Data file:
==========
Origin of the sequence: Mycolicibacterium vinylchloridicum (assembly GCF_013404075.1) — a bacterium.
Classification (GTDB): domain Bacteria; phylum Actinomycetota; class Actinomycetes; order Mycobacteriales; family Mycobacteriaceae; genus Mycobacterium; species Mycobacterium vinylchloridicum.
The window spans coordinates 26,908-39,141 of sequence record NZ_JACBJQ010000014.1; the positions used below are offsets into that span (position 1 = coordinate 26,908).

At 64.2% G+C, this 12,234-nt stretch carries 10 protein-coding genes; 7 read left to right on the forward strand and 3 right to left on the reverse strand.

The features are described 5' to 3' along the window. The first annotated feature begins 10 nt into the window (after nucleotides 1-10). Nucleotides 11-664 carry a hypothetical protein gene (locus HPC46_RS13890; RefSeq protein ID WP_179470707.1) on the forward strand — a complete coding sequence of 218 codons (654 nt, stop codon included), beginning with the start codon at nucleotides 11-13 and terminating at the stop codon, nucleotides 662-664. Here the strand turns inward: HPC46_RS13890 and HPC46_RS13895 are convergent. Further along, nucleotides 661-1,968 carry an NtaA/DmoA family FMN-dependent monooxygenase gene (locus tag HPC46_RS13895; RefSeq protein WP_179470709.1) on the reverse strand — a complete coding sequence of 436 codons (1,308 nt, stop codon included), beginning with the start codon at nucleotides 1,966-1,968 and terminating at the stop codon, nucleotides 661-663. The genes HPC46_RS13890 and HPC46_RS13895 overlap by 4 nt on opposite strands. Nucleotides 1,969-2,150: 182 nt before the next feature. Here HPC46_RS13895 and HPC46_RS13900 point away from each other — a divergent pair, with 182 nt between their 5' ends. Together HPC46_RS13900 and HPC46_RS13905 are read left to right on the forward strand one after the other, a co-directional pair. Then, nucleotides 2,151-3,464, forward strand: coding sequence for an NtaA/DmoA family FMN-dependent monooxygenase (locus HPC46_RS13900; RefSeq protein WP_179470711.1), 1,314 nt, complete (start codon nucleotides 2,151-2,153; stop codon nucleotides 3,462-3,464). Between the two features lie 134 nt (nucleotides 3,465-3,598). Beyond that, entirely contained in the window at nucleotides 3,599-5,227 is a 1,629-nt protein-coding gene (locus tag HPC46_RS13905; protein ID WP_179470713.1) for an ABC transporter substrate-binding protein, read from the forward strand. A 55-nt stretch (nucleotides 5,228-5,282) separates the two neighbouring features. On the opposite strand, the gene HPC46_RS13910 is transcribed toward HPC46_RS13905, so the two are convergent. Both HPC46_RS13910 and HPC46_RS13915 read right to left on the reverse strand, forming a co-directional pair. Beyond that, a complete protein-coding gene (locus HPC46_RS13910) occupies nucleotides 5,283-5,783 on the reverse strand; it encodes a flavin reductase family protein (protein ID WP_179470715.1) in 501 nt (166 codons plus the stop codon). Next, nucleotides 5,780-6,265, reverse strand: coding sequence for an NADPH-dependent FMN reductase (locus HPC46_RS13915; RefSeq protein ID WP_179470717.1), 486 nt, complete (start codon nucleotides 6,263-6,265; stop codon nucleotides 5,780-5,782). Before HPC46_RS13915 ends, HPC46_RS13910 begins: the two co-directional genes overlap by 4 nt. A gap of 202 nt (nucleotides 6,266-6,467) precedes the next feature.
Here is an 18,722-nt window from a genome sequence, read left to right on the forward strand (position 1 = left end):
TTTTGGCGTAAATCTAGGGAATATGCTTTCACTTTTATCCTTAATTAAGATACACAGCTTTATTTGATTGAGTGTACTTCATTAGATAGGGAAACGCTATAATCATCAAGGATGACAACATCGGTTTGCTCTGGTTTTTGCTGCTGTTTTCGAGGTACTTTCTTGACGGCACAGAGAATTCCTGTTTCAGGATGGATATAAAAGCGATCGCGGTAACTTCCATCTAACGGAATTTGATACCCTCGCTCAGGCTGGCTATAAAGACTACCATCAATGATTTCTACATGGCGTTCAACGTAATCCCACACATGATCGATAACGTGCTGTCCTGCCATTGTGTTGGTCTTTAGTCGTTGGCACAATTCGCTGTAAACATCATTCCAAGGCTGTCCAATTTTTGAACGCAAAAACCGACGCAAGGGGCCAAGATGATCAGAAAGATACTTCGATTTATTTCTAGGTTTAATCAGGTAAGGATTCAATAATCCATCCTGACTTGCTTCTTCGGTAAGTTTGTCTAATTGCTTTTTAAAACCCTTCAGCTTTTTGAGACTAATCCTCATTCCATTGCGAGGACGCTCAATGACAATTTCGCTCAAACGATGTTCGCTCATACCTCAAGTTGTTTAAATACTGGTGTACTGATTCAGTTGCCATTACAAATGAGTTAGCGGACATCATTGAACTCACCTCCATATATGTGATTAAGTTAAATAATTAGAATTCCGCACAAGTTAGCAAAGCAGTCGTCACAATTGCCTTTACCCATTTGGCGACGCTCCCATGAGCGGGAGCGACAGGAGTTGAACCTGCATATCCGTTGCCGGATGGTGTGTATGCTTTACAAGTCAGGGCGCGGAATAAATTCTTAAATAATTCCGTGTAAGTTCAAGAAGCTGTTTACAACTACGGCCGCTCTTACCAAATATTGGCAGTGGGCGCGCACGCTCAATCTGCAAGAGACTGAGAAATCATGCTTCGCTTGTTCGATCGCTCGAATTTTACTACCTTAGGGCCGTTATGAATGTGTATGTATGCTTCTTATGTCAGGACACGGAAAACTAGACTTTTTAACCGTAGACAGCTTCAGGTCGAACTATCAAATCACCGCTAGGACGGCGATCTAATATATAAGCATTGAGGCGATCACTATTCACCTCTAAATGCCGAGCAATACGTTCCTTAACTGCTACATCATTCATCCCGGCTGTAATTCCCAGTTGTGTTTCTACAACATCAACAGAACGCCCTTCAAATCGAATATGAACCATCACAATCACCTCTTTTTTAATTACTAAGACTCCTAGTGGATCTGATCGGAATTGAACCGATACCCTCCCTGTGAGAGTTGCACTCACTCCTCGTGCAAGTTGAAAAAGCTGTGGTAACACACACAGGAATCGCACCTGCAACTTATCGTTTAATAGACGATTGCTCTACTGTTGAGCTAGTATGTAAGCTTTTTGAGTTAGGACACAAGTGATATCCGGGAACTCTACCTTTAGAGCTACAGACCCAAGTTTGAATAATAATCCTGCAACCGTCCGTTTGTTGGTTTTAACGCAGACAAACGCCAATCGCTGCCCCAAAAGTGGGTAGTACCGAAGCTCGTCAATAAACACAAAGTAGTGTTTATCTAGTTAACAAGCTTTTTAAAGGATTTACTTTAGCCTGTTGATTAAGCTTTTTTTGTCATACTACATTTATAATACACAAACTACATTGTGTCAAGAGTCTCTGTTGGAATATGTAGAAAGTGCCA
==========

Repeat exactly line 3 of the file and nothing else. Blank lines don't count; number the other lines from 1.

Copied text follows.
The window spans coordinates 26,908-39,141 of sequence record NZ_JACBJQ010000014.1; the positions used below are offsets into that span (position 1 = coordinate 26,908).